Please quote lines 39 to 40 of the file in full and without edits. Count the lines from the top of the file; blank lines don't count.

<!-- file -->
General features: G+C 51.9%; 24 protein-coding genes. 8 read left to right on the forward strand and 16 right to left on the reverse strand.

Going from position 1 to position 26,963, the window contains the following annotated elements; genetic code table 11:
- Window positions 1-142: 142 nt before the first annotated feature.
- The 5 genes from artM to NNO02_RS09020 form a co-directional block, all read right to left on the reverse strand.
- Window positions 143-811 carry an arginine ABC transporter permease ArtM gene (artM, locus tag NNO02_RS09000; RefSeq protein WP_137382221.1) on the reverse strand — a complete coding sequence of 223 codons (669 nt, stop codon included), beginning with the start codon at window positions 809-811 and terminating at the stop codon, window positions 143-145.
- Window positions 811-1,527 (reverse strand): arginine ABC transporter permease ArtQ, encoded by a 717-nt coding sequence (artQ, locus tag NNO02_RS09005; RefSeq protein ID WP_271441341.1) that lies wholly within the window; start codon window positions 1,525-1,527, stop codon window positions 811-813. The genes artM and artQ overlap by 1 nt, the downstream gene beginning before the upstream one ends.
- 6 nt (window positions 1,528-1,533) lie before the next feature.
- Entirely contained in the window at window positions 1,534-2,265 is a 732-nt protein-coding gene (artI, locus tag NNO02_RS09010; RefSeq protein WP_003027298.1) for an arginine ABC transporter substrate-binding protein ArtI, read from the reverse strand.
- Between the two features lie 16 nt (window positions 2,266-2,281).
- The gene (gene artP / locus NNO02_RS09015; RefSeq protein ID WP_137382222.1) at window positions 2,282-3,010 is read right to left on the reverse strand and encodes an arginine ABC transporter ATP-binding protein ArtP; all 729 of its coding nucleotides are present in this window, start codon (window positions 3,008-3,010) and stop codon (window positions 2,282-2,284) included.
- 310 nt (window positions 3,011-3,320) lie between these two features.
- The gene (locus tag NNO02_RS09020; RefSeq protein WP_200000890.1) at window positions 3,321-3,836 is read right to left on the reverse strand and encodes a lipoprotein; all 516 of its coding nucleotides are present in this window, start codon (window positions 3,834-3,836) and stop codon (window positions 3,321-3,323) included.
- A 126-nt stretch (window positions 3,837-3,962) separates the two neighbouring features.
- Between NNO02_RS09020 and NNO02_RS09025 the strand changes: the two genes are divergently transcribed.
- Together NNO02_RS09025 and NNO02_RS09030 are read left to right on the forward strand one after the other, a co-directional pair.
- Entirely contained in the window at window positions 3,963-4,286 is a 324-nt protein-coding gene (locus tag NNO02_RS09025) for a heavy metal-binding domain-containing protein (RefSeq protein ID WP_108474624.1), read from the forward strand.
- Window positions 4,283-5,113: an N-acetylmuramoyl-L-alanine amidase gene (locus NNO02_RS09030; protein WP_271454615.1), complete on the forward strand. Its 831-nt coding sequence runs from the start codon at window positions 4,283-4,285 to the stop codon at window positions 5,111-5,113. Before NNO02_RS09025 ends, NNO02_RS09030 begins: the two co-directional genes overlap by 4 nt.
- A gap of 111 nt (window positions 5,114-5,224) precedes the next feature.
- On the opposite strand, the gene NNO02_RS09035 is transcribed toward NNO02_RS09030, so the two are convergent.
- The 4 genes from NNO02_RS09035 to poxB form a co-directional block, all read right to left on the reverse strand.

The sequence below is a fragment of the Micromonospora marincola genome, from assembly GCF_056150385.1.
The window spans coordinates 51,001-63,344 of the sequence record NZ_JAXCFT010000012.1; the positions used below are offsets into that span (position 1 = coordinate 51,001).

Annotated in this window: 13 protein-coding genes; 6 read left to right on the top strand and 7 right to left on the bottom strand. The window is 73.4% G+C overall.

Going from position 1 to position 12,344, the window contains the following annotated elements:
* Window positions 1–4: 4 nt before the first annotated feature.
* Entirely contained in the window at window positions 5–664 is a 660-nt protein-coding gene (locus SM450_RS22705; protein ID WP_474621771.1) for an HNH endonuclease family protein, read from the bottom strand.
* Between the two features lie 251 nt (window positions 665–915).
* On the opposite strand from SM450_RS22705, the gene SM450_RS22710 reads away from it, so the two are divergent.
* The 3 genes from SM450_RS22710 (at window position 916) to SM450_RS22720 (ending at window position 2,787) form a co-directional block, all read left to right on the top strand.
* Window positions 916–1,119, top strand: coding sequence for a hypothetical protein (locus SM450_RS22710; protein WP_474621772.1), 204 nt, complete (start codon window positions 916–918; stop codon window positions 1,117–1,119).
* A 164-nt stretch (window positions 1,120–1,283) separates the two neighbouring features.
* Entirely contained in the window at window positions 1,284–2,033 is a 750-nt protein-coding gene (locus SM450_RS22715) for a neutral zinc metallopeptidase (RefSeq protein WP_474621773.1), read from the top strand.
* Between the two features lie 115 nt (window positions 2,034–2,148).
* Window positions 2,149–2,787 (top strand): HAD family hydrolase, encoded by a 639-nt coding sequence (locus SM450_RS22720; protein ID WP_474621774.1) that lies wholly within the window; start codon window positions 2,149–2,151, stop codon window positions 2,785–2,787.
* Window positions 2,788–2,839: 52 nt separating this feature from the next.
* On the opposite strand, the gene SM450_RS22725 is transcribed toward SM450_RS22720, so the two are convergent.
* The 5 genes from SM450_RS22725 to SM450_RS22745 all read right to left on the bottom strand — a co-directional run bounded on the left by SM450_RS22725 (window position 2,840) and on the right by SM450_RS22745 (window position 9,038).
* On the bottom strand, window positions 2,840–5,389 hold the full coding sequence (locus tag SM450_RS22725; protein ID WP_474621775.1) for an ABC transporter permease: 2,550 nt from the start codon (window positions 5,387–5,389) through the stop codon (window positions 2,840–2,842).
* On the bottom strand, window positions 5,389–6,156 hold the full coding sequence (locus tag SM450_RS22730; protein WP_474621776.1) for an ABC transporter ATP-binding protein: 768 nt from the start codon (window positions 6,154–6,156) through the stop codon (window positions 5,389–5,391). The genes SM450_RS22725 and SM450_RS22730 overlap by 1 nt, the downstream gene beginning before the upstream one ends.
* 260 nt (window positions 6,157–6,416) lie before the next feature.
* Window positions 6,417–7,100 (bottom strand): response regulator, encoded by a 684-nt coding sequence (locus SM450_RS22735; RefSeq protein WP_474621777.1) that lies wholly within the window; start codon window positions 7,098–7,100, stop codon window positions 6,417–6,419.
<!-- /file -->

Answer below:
* On the bottom strand, window positions 5,389–6,156 hold the full coding sequence (locus tag SM450_RS22730; protein WP_474621776.1) for an ABC transporter ATP-binding protein: 768 nt from the start codon (window positions 6,154–6,156) through the stop codon (window positions 5,389–5,391). The genes SM450_RS22725 and SM450_RS22730 overlap by 1 nt, the downstream gene beginning before the upstream one ends.
* 260 nt (window positions 6,157–6,416) lie before the next feature.